Children make up around 25% of those caught up in 'county lines' across the country and are often those more likely to be at greater risk of exploitation and arrest as orchestrators distance themselves from front line activities.
Their involvement in the ‘running’ of drugs between locations, typically using public transport, means they frequently come into contact with police.
While police follow criminal processes as appropriate, this presents a unique opportunity to positively engage with those apprehended, potentially leading to an increase in safeguarding outcomes and opportunities to pursue those who look to exploit others.
The Eastern Region Special Operations Unit (ERSOU), together with the National County Lines Coordination Centre and the Youth Justice Board County Lines Pathfinder, have introduced ‘Custody Comfort Boxes’ – containing art activities, items specifically linked to support children with special education needs and other items aimed at reducing stress levels or that improve mental wellbeing.
The aim of the pilot is to limit the negative experience for children who’ve been arrested with the aim of improving their engagement and cooperation.
The boxes have been distributed to custody suites across Cambridgeshire, Essex, Norfolk and Suffolk, after an initial pilot in London last year.
Initial feedback to the scheme has been positive with noticeable differences in cooperation and communication with some of the most vulnerable detainees, and processes are already being reviewed to utilise the boxes for victims and witnesses who attend the stations.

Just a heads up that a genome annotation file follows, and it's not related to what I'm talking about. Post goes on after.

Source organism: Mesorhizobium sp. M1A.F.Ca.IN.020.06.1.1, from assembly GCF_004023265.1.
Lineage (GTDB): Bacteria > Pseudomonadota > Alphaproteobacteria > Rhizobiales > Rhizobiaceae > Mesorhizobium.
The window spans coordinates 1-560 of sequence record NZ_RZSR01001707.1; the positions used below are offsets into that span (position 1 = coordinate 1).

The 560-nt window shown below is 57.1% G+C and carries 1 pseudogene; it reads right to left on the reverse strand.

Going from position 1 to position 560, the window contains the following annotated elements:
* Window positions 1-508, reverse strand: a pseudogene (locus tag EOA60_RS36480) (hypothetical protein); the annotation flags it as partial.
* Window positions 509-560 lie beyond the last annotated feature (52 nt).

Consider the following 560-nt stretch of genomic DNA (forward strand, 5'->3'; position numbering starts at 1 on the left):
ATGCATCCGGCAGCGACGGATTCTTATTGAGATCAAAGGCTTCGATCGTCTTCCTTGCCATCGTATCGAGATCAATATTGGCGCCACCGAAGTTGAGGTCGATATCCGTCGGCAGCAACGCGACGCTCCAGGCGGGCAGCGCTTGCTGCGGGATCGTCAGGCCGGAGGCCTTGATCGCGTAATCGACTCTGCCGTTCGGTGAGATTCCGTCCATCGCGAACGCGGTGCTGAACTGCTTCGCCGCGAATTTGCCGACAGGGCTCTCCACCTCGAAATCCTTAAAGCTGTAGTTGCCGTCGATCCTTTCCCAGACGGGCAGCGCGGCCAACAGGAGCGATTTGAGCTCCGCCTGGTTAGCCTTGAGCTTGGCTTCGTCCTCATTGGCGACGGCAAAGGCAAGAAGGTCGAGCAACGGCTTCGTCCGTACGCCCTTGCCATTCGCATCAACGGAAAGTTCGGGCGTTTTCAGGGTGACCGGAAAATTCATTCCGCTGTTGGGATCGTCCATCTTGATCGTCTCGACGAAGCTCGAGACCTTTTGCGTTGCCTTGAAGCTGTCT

In Peterborough, since the start of this year, five teenagers under the age of 16 have been arrested on suspicion of being involved in drug activity (this includes four arrests for possession with intent to supply class B drugs, and one arrest for possessing a class B/C drug), although Cambridgeshire Constabulary clarified that these arrests do not definitively confirm the teenagers were being exploited.
A spokesperson for Cambridgeshire Police said: "Child exploitation is when an abuser takes advantage of a young person for their own personal gain. This can take many forms, including sexual exploitation or forcing the child to commit crime, such as drug dealing.
"Exploitation can happen to any child, at anytime, anywhere. Knowing the signs to look out for and reporting any concerns could change a life. You don't need to be sure. More information can be found on the force’s dedicated web page.”
Holly Finlayson, county lines pathfinder programme manager, said: “It is often the case that a child who has been arrested may well go on to become a victim within the same investigation. Unfortunately, the experience that they currently have in custody leads to a negative reaction and often an unsupported prosecution against those who have exploited them.
“To stop the cycle of re-offending and to target the people running these organisations, it’s important that we provide support and guidance for those being targeted, and this project is part of a number of initiatives we are running across the region to help with this.
Detective Inspector Kelly Gray, ERSOU’s county lines coordinator, said: “Although it can be easy to criminalise the children involved in county lines, it’s often the case that they themselves are vulnerable and are being exploited, and contact with police presents a unique opportunity to engage with them positively and provide help.
“We often find that detainees don’t want to support prosecution against those exploiting them and many continue to re-offend subsequently. It’s vital we do all that we can to halt this cycle. By treating them as what they are – vulnerable children – we want to build a more positive environment for them and to demonstrate that we are here to help. It may seem like a straightforward idea, but the potential benefits are huge.”